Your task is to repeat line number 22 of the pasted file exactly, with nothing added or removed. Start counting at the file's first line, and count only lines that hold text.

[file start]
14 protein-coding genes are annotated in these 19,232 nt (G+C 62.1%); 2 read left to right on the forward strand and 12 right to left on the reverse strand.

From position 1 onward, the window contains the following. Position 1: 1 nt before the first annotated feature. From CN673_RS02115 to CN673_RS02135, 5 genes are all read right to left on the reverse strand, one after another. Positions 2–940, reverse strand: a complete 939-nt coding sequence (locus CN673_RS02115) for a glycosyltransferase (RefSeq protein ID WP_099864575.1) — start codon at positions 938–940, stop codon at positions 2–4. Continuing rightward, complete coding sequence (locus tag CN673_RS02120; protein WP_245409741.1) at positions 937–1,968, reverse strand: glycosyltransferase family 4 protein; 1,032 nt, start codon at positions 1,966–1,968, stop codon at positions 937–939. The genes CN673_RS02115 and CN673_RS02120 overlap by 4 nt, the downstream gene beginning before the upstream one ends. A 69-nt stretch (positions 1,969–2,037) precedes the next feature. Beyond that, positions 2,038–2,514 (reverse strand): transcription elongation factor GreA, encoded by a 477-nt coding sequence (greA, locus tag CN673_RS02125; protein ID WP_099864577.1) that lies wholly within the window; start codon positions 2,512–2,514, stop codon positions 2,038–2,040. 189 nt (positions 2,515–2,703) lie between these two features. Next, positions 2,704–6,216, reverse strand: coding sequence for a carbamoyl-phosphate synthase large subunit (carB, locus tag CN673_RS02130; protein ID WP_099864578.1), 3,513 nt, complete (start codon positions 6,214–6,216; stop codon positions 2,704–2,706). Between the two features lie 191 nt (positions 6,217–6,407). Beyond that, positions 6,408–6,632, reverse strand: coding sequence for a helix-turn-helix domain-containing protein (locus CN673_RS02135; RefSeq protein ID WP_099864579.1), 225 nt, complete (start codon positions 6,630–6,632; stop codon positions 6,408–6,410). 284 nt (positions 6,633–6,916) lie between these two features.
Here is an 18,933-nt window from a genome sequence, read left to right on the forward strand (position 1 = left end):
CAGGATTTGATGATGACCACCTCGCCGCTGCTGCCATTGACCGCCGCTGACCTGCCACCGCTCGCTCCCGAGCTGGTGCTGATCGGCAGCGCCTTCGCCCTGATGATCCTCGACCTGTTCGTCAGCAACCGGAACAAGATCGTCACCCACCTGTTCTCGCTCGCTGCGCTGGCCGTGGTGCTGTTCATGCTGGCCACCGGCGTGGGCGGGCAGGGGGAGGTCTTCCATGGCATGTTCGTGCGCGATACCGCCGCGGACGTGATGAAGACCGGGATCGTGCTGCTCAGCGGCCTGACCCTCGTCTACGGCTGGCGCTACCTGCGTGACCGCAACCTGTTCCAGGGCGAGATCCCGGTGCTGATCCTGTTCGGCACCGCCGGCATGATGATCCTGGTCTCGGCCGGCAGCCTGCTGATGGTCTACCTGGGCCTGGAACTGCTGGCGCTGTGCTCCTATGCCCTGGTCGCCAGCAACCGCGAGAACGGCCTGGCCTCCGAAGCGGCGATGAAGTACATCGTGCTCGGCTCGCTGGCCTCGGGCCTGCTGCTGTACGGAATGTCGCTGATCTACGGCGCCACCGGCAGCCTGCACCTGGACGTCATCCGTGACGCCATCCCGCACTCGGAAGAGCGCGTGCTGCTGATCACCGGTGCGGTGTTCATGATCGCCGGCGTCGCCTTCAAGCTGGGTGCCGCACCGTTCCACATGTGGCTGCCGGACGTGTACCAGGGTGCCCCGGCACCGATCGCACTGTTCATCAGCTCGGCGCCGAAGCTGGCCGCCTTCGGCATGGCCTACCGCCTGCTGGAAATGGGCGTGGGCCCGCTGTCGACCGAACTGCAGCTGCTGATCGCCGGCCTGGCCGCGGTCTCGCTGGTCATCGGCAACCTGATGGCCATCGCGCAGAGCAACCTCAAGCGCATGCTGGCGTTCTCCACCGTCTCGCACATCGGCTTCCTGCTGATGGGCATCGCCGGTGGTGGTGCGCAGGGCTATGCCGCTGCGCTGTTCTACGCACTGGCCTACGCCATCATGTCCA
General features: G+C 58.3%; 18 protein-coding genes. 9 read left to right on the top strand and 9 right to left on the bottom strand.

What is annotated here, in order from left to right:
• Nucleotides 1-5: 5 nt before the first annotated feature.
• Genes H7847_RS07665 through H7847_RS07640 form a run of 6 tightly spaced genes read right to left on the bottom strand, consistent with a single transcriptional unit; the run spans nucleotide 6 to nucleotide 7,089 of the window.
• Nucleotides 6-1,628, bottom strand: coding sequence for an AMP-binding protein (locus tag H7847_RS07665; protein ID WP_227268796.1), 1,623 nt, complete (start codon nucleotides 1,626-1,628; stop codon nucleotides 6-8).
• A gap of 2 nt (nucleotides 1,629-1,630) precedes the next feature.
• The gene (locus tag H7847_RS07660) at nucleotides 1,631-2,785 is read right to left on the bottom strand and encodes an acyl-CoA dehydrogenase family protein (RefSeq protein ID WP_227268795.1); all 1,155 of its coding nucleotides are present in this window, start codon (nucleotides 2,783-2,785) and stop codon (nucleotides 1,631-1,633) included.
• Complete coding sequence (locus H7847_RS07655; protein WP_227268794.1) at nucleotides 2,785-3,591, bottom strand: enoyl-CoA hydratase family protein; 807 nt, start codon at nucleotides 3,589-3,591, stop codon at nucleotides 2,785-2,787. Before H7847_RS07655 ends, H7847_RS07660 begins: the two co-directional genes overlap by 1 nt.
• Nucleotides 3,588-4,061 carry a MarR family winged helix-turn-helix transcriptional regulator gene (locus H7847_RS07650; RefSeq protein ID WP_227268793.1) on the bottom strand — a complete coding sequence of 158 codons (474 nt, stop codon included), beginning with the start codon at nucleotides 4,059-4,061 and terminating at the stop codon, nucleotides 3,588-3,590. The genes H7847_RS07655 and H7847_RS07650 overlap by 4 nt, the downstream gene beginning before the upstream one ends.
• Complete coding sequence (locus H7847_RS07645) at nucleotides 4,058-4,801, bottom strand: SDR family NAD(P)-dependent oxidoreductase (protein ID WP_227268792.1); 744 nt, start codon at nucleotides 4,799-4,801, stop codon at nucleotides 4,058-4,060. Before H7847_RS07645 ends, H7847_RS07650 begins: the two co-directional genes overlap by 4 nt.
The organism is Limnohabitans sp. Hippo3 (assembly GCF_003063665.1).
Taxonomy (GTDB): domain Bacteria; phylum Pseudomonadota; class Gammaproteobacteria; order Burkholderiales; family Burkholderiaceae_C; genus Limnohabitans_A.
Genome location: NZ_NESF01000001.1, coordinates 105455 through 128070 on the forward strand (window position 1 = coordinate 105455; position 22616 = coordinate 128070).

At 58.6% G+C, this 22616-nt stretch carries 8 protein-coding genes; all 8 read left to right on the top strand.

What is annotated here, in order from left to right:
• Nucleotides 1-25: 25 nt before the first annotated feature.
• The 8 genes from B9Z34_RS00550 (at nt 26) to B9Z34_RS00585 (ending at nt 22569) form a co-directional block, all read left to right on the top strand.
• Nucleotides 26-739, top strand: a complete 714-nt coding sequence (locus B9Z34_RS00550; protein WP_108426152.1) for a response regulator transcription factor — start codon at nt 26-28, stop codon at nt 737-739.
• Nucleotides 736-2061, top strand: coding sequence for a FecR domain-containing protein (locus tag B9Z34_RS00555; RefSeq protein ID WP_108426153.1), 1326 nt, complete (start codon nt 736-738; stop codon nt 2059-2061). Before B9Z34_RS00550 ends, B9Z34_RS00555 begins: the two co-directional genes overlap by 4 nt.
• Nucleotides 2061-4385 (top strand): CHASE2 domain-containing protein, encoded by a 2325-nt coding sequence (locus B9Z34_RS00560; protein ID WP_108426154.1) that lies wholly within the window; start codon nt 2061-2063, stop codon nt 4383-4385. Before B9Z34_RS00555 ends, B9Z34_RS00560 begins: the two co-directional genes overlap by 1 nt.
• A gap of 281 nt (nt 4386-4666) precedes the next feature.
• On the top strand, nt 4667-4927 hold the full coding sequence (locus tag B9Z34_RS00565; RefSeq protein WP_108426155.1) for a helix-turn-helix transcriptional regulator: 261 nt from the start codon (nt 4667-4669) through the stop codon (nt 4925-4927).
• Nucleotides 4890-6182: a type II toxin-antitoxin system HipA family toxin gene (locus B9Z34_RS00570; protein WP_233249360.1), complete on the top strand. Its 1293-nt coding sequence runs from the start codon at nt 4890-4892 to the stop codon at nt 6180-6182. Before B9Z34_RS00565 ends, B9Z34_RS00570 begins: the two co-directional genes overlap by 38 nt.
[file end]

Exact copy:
• Nucleotides 26-739, top strand: a complete 714-nt coding sequence (locus B9Z34_RS00550; protein WP_108426152.1) for a response regulator transcription factor — start codon at nt 26-28, stop codon at nt 737-739.